Seasonal Adjustments: Methodology vs. Reality

By Cuniff, John | THE JOURNAL RECORD, August 29, 1991 | Go to article overview

Seasonal Adjustments: Methodology vs. Reality


Cuniff, John, THE JOURNAL RECORD


If you were among millions who celebrated the rise in July durable goods orders, you probably expressed more faith in methodology than in reality.

In actuality, durable goods orders fell in July from their level of a month before, rather than rising 10.7 percent for what officials said was the sharpest increase in 21 years. A seasonal adjustment made the difference.

Millions still celebrated an increase. For those who believe the recession is over and the recovery has begun, this was the news they had been waiting for. They felt vindicated.

Economists declared the figures, as announced by the Commerce Department, gave evidence of a stronger than expected recovery. Stock brokers cheered. Reacting, the dollar strengthened. So did stocks.

In fact, the Dow Jones industrial average, most widely followed measure of the stock market, jumped 32.87 points to a record 3,040.25. For investors, the durable goods report was bigger news than foreign events.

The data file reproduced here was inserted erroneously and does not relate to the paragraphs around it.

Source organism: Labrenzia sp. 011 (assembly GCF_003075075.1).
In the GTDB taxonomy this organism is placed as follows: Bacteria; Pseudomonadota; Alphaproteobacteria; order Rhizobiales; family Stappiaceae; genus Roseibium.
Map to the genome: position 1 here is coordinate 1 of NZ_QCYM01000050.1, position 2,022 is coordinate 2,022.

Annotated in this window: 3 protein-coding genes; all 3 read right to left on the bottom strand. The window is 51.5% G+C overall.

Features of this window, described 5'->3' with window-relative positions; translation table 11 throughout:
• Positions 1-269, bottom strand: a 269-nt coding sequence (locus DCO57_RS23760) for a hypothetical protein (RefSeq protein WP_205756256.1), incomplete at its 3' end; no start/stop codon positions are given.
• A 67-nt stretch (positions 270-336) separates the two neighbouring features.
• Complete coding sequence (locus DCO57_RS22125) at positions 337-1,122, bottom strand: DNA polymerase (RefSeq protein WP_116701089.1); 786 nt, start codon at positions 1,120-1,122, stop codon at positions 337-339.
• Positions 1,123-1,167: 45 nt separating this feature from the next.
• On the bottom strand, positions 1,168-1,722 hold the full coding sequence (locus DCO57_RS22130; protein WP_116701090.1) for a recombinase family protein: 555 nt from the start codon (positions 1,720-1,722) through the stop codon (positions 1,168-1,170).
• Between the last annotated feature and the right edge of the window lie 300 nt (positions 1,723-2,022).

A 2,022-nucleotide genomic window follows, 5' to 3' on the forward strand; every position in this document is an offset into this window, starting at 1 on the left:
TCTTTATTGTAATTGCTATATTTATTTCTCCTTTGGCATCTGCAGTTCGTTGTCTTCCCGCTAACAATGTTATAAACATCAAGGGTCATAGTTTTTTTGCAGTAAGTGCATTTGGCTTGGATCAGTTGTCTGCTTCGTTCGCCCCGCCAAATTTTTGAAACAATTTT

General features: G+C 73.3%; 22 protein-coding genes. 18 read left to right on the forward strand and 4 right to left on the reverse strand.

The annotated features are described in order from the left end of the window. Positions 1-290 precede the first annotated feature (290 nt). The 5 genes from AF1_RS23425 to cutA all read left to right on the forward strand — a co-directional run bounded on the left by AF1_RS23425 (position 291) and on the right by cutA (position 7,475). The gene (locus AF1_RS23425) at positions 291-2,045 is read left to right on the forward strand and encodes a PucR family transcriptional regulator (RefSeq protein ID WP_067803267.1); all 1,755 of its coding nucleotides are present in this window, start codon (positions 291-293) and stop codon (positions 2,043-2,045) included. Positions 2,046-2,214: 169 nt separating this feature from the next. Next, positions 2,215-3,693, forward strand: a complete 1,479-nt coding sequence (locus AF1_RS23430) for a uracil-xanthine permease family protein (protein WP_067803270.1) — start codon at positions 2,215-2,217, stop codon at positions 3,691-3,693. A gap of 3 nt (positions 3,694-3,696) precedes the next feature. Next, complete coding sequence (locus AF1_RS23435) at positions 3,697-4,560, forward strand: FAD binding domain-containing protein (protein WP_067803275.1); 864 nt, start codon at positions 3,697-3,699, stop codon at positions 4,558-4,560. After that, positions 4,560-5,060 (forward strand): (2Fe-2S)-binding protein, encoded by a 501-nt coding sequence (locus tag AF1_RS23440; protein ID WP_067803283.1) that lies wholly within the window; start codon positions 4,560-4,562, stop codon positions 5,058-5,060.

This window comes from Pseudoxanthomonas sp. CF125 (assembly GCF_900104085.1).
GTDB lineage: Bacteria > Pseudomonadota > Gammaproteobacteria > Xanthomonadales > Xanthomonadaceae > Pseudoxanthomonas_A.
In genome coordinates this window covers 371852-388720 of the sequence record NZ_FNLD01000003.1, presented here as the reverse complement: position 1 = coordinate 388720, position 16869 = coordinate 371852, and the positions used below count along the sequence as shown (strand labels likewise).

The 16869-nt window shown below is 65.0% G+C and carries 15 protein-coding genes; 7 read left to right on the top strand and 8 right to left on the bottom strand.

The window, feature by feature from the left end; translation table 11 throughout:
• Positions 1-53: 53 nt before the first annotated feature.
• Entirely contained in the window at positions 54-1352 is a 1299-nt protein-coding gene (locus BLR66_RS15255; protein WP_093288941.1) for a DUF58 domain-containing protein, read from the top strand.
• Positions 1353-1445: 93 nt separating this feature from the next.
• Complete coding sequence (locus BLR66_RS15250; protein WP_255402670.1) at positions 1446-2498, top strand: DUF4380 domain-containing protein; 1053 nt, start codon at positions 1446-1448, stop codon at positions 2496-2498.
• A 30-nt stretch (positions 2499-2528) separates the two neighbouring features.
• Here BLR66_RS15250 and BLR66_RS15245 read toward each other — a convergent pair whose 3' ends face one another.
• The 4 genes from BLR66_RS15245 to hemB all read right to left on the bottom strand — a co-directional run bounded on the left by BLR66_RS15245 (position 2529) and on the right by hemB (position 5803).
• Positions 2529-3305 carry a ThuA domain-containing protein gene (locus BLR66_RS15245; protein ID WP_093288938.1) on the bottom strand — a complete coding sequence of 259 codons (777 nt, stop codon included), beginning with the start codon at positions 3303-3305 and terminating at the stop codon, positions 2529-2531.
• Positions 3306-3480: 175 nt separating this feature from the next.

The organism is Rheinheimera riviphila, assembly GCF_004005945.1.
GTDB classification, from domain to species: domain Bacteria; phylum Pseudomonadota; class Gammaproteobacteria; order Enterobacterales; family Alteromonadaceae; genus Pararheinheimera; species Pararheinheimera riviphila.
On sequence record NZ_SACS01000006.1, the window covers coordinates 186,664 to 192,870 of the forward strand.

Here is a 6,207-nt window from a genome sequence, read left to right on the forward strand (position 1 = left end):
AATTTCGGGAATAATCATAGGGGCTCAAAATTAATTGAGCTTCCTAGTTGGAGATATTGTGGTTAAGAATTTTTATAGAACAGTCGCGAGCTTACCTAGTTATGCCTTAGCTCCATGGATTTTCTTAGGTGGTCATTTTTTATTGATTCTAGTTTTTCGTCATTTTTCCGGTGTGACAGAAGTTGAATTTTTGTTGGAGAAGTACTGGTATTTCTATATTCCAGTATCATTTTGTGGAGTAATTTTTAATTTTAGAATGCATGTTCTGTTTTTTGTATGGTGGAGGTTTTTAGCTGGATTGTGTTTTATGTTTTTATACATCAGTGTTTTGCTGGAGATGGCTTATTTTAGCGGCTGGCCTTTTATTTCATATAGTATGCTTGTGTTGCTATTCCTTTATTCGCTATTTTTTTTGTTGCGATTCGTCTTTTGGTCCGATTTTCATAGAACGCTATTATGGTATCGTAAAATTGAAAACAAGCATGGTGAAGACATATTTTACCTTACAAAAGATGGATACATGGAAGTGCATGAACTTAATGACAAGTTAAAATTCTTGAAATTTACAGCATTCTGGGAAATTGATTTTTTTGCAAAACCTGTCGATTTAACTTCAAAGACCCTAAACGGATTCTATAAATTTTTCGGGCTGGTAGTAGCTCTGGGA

But durable goods orders in July were lower than in June, according to the Sindlinger & Co. economic research firm. Actual orders in June amounted to $125.77 billion, compared with $114.216 billion in July. That is, in real terms, July's orders fell 9.8 percent rather than rising 10.7 percent.

The picture changed with the benefit of a seasonal adjustment, in which statisticians seek to adjust the actual numbers so as to eliminate the impact of strictly seasonal or recurring patterns.

No matter what is measured _ employment, durable goods, retail sales _ statisticians know that some months are likely to be stronger or weaker than others.

What analysts seek to determine is the underlying trend; they seek to wring out seasonality, and they devise formulas for doing so. Those formulas are based on what happened in that month for the preceding five years.

With seasonal adjusting, it is possible for a month-to-month decline to become an increase. It could happen, for example, if an actual decline was less than the seasonal pattern for the month. …

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